SLOVAKIA is unlikely to withdraw its troops from Iraq although the country's neighbours have started heated discussions over the presence of their soldiers in the war-torn country.
"Our soldiers will stay in Iraq as long as necessary and until they fulfil their humanitarian goals," said Slovak Defence Minister Juraj Liška on August 24, just a few hours before he unexpectedly flew to Iraq and visited the Slovak peacekeepers there in camps Charlie and Alpha.
Liška said his goal was to give "moral support" to the Slovak soldiers who have been fulfilling humanitarian aims under the Iraqi Freedom operation. The Slovak unit of around 100 specialists is clearing local minefields.
Anton Sládeček, chief of the Slovak unit, told the daily SME that the visit pleased the soldiers who learned about the minister's flight to Iraq only two hours prior to his arrival at the base.
Politicians in Slovakia, however, have not been united on how long the troops should stay on their mission. Even the ruling coalition parties have been uncertain on how long to keep the Slovak peacekeepers in Iraq.
On August 24, however, the parliamentary foreign affairs committee recommended that parliament discuss the cabinet's report on Iraq at its upcoming session in September.
Surprisingly, Jozef Ševc, the chairman of the Slovak Communist Party (KSS), a parliamentary opposition party that was against the Slovak presence in Iraq, opposed the recommendation of the foreign committee, saying that the cabinet has already failed to provide a true picture of the situation in Iraq. According to Ševc, the cabinet has been misleading the country.
"Saddam is behind bars but the Iraqis are not free," the KSS leader told the news wire SITA on August 24.
The Christian Democratic Movement, the only ruling coalition party which voted against the deployment of Slovak troops in Iraq, requested the report from the cabinet.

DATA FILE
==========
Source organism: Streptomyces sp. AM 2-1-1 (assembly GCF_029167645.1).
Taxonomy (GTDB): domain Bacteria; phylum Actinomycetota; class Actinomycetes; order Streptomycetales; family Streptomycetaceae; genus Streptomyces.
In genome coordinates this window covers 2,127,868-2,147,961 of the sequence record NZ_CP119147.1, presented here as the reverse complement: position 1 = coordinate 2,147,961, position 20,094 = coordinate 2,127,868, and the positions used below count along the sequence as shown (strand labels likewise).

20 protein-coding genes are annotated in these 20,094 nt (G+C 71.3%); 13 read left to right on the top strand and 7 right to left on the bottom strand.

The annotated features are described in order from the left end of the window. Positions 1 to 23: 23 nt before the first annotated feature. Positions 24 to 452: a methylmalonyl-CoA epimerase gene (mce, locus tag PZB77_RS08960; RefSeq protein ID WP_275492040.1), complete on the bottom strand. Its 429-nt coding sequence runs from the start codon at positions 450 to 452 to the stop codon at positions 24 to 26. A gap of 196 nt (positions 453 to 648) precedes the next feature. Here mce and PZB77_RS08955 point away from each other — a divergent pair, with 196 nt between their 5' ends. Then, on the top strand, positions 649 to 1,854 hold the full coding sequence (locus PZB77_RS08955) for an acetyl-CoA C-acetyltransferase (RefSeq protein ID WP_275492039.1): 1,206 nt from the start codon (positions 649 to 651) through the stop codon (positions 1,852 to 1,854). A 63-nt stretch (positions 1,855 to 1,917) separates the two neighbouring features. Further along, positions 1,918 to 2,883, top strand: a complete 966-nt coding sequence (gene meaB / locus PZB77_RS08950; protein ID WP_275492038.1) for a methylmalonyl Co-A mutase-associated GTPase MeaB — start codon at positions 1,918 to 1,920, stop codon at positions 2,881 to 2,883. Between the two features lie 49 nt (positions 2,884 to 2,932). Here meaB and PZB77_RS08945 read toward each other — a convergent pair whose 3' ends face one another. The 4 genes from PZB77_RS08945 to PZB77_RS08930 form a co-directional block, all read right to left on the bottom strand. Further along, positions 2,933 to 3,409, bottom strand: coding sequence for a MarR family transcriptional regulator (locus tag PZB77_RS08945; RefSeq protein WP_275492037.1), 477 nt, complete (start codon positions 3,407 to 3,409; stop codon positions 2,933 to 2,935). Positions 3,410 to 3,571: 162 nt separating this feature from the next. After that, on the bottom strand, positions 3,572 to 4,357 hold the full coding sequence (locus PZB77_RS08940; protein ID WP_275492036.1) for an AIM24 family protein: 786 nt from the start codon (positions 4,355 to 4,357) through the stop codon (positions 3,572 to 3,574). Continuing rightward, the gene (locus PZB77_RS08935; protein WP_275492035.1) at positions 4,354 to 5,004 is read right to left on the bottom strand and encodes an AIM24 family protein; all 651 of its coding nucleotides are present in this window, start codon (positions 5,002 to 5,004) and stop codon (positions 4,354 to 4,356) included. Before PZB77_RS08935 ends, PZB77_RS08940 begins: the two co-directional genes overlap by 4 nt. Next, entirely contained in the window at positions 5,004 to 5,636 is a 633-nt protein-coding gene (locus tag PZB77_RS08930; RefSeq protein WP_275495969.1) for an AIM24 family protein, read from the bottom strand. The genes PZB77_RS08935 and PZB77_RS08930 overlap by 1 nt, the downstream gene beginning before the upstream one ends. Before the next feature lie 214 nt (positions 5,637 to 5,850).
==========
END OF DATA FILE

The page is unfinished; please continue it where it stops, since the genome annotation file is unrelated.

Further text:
Mikuláš Dzurinda's cabinet explicitly supported the continuation of the Slovak mission in Iraq, stating that the withdrawal of troops would be a mistake.
"Slovak troops should remain in Iraq for at least another year, while their mandate will be reviewed in June 2005. The Iraqi government can request an earlier withdrawal of international forces," the cabinet stated.
According to the cabinet, an immediate withdrawal would cost Sk74.5 million (€1.9 million) and an unplanned return and redeployment of the unit would require Sk149 million (€3.7 million) from the state budget.
Slovak Foreign Affairs Minister Eduard Kukan said that the cabinet's report contained all the data requested by parliament. He said that once the report is in their hands, even those who previously objected to the deployment of the Slovak soldiers would understand that their withdrawal would be a mistake.
Tomáš Valášek, an analyst with the Brussels branch of the American Research Center, warned that politicians, including Slovak and Polish representatives, have become hostages of the events in Iraq and do not know when they will be able to withdraw their troops, the daily SME wrote.
Slovak Interior Minister Vladimír Palko, a Christian Democrat, insisted that going to Iraq was the wrong decision.
"I said then that this war was premature to say the least," Palko said, adding that people watching the current situation in Iraq knew that Saddam Hussein had been a cruel dictator but that he had not been a threat to Slovakia and the international community.
Slovak Army Chief of Staff General Milan Cerovský, who presented the foreign committee with the report on Iraq, insisted that Slovak soldiers would stay in the mission.
He assured the members of the committee that, if the situation in Iraq became unexpectedly and dramatically more complicated, the Slovak Republic in cooperation with the Polish command would re-evaluate the continuation of the mission.
29. Aug 2004 at 0:00 | Beata Balogová